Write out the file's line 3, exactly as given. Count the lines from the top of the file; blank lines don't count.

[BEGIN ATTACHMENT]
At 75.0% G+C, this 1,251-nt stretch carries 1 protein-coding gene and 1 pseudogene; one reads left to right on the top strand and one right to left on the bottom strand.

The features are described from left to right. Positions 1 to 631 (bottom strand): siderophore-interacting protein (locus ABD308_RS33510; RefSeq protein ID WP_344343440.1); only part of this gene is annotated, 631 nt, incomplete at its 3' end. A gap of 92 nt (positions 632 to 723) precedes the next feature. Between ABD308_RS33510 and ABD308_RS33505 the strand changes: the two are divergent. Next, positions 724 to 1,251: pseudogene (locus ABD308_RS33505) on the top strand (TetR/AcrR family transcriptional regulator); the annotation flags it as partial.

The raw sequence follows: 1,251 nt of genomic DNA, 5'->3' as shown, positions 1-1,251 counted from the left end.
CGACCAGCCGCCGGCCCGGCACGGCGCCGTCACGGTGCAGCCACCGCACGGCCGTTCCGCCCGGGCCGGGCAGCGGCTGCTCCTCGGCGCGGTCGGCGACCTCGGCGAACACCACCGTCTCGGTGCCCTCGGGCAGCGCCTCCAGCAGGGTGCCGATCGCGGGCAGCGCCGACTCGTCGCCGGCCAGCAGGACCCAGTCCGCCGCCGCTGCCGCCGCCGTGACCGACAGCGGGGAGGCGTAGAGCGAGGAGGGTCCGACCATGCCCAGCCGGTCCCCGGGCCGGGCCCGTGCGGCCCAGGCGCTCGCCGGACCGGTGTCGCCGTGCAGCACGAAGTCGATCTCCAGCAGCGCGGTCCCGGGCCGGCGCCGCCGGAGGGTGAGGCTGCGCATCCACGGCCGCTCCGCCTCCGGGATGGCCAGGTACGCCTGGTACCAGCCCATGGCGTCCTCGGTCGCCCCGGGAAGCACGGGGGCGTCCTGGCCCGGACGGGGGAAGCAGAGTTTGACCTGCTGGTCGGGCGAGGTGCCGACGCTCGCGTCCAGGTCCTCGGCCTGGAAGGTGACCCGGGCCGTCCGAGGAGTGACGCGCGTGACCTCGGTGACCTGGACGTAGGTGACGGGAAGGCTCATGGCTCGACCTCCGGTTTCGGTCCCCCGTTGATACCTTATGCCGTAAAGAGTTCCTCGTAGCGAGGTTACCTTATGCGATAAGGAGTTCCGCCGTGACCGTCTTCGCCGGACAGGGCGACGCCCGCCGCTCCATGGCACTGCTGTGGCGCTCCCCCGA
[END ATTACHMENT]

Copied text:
The raw sequence follows: 1,251 nt of genomic DNA, 5'->3' as shown, positions 1-1,251 counted from the left end.